Archive for September 2012

Spaghetti code defined

September 20th, 2012 — 7:21am

I recently read this article with interest – What is spaghetti code?.

As the title implies, it goes into a lengthy discussion of spaghetti code. So in layman’s terms, what does it mean if your developer refers to your application code as “spaghetti“?

In the old days, coding languages used a construct called a “goto” statement. This was used as a quick fix for bad coding – you could tell the program to jump to another portion of the code if it got to that spot. So it made the code flow like a strand of spaghetti, weaving back and forth.

Modern day programming languages don’t use goto statements anymore. So today, I define spaghetti code as that which has been poorly designed, or modified significantly since it’s original design. Usually this results in code being tossed in to accomplish some new feature, but not really meshing with the overall code. Think in terms of a single family house that has been turned into multiple apartments. You end up with odd sized rooms, strange room layouts, and the outside wooden steps leading to the second floor apartment entrance. It’s functional, but obvious to anyone that it wasn’t the original design.

With code, sometimes you can hide the code issues behind a nice facade of a gui interface, but usually some oddities bleed through. For instance, one feature doesn’t quite integrate with the rest of the application as it should.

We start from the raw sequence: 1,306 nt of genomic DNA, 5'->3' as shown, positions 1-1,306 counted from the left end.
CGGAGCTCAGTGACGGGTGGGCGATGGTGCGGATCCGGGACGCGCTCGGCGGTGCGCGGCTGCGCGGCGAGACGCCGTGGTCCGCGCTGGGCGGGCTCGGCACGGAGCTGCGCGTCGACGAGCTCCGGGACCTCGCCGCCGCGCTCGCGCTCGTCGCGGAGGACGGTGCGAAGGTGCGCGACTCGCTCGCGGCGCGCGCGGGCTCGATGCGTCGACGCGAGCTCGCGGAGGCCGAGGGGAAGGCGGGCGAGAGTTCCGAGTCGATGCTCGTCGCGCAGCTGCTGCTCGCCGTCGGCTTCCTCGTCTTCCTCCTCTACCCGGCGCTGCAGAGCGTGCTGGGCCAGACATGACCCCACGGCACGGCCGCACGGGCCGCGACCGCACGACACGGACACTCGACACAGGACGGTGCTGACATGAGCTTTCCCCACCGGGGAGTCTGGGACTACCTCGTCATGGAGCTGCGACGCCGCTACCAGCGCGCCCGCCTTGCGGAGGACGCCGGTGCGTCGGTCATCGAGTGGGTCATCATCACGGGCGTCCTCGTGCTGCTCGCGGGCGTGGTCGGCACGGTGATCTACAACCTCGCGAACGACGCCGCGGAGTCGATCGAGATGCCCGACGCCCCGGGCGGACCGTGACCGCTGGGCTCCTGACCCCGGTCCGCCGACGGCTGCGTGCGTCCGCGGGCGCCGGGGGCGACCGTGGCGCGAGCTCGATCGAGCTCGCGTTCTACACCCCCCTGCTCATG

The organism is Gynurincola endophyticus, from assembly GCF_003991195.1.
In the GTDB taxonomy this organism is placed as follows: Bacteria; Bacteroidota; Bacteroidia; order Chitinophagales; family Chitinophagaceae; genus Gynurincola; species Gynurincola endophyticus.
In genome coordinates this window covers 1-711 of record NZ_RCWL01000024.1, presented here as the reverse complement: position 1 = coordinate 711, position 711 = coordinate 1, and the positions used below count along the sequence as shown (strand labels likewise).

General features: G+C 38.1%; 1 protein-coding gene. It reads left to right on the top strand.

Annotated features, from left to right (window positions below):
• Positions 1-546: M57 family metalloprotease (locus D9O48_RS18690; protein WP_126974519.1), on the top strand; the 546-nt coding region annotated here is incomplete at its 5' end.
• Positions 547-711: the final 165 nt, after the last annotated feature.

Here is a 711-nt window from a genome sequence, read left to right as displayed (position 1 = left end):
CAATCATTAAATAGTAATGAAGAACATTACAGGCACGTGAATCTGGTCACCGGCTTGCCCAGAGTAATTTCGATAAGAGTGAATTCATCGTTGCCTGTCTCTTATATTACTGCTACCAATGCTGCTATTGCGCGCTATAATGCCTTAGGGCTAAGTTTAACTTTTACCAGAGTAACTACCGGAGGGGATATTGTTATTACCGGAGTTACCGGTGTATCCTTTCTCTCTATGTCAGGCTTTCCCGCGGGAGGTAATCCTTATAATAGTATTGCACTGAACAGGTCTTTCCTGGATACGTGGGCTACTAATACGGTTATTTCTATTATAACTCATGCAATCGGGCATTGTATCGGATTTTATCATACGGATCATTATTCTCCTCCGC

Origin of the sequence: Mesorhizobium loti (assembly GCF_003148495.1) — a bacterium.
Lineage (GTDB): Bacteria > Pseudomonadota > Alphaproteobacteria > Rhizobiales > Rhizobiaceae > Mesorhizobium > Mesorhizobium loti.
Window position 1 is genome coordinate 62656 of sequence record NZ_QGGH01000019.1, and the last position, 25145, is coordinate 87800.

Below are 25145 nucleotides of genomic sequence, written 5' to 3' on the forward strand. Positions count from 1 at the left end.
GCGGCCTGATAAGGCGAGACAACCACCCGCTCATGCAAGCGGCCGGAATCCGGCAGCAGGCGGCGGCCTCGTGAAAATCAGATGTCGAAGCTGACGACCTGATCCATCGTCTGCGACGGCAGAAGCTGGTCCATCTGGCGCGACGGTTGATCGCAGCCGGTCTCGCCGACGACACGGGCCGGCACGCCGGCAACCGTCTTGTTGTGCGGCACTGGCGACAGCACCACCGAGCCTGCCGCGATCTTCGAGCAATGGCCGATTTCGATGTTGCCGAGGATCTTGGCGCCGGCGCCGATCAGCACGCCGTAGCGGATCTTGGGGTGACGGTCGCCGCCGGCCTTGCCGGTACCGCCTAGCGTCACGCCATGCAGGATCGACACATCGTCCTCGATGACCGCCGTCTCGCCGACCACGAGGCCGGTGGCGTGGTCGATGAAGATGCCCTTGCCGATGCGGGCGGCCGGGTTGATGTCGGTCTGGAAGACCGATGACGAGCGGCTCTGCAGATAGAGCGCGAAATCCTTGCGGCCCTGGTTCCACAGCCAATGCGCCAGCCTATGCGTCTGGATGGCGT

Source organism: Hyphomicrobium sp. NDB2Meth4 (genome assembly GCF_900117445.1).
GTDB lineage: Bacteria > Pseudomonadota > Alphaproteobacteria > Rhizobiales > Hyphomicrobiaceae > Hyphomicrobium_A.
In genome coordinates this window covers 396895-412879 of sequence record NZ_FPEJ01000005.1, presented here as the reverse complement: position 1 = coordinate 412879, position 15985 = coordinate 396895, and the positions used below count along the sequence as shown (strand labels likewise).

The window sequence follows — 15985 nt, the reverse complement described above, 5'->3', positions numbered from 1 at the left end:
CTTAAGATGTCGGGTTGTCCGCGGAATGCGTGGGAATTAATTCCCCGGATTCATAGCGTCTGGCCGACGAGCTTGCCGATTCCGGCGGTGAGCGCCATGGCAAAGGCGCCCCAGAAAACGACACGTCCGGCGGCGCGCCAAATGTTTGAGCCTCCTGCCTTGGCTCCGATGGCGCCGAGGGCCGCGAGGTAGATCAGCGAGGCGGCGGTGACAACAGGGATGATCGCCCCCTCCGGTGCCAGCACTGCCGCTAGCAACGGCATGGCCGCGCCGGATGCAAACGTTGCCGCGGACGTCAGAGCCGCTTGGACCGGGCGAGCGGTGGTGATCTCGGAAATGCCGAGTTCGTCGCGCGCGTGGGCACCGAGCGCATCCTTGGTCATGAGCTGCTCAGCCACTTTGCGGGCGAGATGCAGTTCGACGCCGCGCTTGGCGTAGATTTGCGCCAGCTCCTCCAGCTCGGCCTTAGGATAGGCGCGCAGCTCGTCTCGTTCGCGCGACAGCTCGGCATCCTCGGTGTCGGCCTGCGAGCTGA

Do you need to fix spaghetti code? Not immediately, but usually major applications and websites undergo a “full rewrite” every 5-6 years. This is because the code has grown beyond the original specifications, and has become unwieldy for the coding team to keep maintaining and expanding. It’s just part of the process with large websites and applications.

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Is responsive design right for your website?

September 4th, 2012 — 4:57pm

One of the new buzzwords in the web design community is “responsive design“. This refers to website design that responds gracefully to the device it is being displayed on. While on the surface this sounds like a great idea, there are some drawbacks.

  1. It’s hard to design a site that works well on a big screen, AND a small smartphone screen. Elements get re-arranged, content gets squeezed, and the user experience can suffer.
  2. It’s disorienting – users that are used to the “desktop” version of your website, can be disoriented when the site looks different on their tablet or smartphone. If they are used to panning and zooming, they may prefer the site to stay the same, and the way they are used to viewing it.
  3. Less is not more. Users on smartphones can feel like they are “missing something” if the site looks stripped down from the desktop version.

The long term solution for building websites may indeed be responsive design, but I don’t think that’s clear yet. New devices and technologies may change the landscape yet again. While you can’t ignore mobile users, going after a full re-design at this stage may be premature.

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